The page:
Abstract: Recent advances in machine learning and artificial intelligence have relied on fitting highly overparameterized models, notably deep neural networks, to observed data. In such settings, the number of parameters of the model is much greater than the number of data samples, thereby resulting in a continuum of models with near-zero training error. Understanding which of these models generalize well and which do not is the central open question in deep learning. Recent empirical evidence suggests one mechanism for generalization: the shape of the training loss around a local minimizer seems to strongly impact the model’s performance. In particular, flat minima -- those around which the loss grows slowly -- appear to generalize well. Clarifying this phenomenon can shed new light on generalization in deep learning, which still largely remains a mystery.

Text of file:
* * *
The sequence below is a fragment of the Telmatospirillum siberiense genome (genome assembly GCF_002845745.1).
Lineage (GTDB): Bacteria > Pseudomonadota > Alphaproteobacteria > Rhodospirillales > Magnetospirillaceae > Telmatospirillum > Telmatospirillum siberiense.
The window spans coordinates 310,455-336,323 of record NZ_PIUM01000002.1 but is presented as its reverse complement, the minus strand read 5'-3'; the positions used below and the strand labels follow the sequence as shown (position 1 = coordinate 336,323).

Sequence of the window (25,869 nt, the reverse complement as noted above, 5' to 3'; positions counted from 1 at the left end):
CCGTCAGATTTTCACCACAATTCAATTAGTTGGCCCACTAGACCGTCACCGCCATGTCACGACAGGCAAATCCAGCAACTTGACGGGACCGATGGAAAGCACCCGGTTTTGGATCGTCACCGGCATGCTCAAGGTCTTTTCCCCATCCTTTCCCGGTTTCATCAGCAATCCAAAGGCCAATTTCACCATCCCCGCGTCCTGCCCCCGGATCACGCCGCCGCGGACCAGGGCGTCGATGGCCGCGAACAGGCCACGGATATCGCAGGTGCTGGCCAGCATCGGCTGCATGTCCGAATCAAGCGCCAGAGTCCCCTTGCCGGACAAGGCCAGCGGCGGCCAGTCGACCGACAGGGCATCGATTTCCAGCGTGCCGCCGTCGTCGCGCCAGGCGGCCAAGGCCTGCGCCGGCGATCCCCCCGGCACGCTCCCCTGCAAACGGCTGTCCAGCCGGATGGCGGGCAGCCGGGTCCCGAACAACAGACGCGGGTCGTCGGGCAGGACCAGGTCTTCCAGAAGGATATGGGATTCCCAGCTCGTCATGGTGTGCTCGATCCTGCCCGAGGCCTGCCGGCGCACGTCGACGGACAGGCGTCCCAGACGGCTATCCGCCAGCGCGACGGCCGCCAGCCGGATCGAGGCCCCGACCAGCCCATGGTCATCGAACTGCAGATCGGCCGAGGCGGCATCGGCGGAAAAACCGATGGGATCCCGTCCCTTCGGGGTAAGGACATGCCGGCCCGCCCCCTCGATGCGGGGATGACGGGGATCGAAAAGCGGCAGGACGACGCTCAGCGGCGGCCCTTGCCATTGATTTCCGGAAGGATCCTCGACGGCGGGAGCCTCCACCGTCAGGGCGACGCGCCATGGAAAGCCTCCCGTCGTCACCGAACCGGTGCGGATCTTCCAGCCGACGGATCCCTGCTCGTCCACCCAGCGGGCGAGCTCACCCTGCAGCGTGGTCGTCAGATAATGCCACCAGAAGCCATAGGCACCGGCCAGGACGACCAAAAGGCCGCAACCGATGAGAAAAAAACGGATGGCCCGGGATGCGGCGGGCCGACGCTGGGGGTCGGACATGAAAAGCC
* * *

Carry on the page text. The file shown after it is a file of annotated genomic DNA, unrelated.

I will describe our recent work that takes a step towards this goal by focusing on the simplest class of overparameterized nonlinear models: those arising in low-rank matrix recovery. We analyze overparameterized matrix and bilinear sensing, robust PCA, covariance matrix estimation, and single hidden layer neural networks with quadratic activation functions. In all cases, we show that flat minima, measured by the trace of the Hessian, exactly recover the ground truth under standard statistical assumptions. These results suggest (i) a theoretical basis for favoring methods that bias iterates towards flat solutions and (ii) use of Hessian trace as a good regularizer for some learning tasks. We end by discussing the impact of depth on the generalization properties of flat solutions, which surprisingly is not always beneficial.